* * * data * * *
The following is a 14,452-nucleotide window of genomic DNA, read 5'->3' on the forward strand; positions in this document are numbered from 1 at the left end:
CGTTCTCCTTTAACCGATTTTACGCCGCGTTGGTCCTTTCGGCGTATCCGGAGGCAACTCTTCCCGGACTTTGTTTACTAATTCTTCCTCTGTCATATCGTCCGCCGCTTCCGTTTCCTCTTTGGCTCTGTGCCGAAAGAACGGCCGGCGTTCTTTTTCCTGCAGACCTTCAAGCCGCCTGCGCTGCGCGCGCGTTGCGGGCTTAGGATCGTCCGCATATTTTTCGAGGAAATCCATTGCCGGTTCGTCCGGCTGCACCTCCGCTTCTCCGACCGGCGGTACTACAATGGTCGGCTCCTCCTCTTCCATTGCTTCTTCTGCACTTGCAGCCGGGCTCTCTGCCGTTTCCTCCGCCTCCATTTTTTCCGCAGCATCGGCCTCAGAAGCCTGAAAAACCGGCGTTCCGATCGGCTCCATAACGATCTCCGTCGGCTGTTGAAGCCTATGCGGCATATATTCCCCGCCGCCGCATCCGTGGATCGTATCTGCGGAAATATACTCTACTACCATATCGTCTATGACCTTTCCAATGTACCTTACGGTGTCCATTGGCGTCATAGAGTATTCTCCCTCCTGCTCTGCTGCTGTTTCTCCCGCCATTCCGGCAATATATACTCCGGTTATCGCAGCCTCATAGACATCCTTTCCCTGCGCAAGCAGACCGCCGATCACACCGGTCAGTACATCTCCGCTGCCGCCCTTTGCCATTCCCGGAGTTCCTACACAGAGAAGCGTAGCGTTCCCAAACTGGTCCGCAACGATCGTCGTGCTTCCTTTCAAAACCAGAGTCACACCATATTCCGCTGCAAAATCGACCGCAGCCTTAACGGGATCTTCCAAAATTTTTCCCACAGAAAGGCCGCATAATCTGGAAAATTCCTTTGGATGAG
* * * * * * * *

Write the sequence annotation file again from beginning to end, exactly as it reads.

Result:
The following is a 14,452-nucleotide window of genomic DNA, read 5'->3' on the forward strand; positions in this document are numbered from 1 at the left end:
CGTTCTCCTTTAACCGATTTTACGCCGCGTTGGTCCTTTCGGCGTATCCGGAGGCAACTCTTCCCGGACTTTGTTTACTAATTCTTCCTCTGTCATATCGTCCGCCGCTTCCGTTTCCTCTTTGGCTCTGTGCCGAAAGAACGGCCGGCGTTCTTTTTCCTGCAGACCTTCAAGCCGCCTGCGCTGCGCGCGCGTTGCGGGCTTAGGATCGTCCGCATATTTTTCGAGGAAATCCATTGCCGGTTCGTCCGGCTGCACCTCCGCTTCTCCGACCGGCGGTACTACAATGGTCGGCTCCTCCTCTTCCATTGCTTCTTCTGCACTTGCAGCCGGGCTCTCTGCCGTTTCCTCCGCCTCCATTTTTTCCGCAGCATCGGCCTCAGAAGCCTGAAAAACCGGCGTTCCGATCGGCTCCATAACGATCTCCGTCGGCTGTTGAAGCCTATGCGGCATATATTCCCCGCCGCCGCATCCGTGGATCGTATCTGCGGAAATATACTCTACTACCATATCGTCTATGACCTTTCCAATGTACCTTACGGTGTCCATTGGCGTCATAGAGTATTCTCCCTCCTGCTCTGCTGCTGTTTCTCCCGCCATTCCGGCAATATATACTCCGGTTATCGCAGCCTCATAGACATCCTTTCCCTGCGCAAGCAGACCGCCGATCACACCGGTCAGTACATCTCCGCTGCCGCCCTTTGCCATTCCCGGAGTTCCTACACAGAGAAGCGTAGCGTTCCCAAACTGGTCCGCAACGATCGTCGTGCTTCCTTTCAAAACCAGAGTCACACCATATTCCGCTGCAAAATCGACCGCAGCCTTAACGGGATCTTCCAAAATTTTTCCCACAGAAAGGCCGCATAATCTGGAAAATTCCTTTGGATGAG